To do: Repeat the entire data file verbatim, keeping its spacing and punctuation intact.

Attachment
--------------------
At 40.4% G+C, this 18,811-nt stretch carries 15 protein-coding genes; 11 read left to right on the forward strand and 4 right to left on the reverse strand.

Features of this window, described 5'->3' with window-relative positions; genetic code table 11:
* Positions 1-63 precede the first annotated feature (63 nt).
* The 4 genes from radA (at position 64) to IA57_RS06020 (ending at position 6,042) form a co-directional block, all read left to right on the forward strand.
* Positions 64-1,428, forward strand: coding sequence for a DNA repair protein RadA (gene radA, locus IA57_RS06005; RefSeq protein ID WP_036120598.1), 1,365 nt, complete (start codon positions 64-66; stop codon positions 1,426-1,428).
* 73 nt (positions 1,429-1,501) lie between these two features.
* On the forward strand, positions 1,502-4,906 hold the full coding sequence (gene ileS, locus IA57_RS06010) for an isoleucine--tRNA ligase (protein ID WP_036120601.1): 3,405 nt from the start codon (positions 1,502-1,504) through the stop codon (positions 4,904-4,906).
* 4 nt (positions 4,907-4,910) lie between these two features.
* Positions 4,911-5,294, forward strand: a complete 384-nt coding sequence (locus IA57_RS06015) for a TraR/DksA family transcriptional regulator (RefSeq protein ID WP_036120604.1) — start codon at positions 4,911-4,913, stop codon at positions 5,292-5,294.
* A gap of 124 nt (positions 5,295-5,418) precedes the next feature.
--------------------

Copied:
At 40.4% G+C, this 18,811-nt stretch carries 15 protein-coding genes; 11 read left to right on the forward strand and 4 right to left on the reverse strand.

Features of this window, described 5'->3' with window-relative positions; genetic code table 11:
* Positions 1-63 precede the first annotated feature (63 nt).
* The 4 genes from radA (at position 64) to IA57_RS06020 (ending at position 6,042) form a co-directional block, all read left to right on the forward strand.
* Positions 64-1,428, forward strand: coding sequence for a DNA repair protein RadA (gene radA, locus IA57_RS06005; RefSeq protein ID WP_036120598.1), 1,365 nt, complete (start codon positions 64-66; stop codon positions 1,426-1,428).
* 73 nt (positions 1,429-1,501) lie between these two features.
* On the forward strand, positions 1,502-4,906 hold the full coding sequence (gene ileS, locus IA57_RS06010) for an isoleucine--tRNA ligase (protein ID WP_036120601.1): 3,405 nt from the start codon (positions 1,502-1,504) through the stop codon (positions 4,904-4,906).
* 4 nt (positions 4,907-4,910) lie between these two features.
* Positions 4,911-5,294, forward strand: a complete 384-nt coding sequence (locus IA57_RS06015) for a TraR/DksA family transcriptional regulator (RefSeq protein ID WP_036120604.1) — start codon at positions 4,911-4,913, stop codon at positions 5,292-5,294.
* A gap of 124 nt (positions 5,295-5,418) precedes the next feature.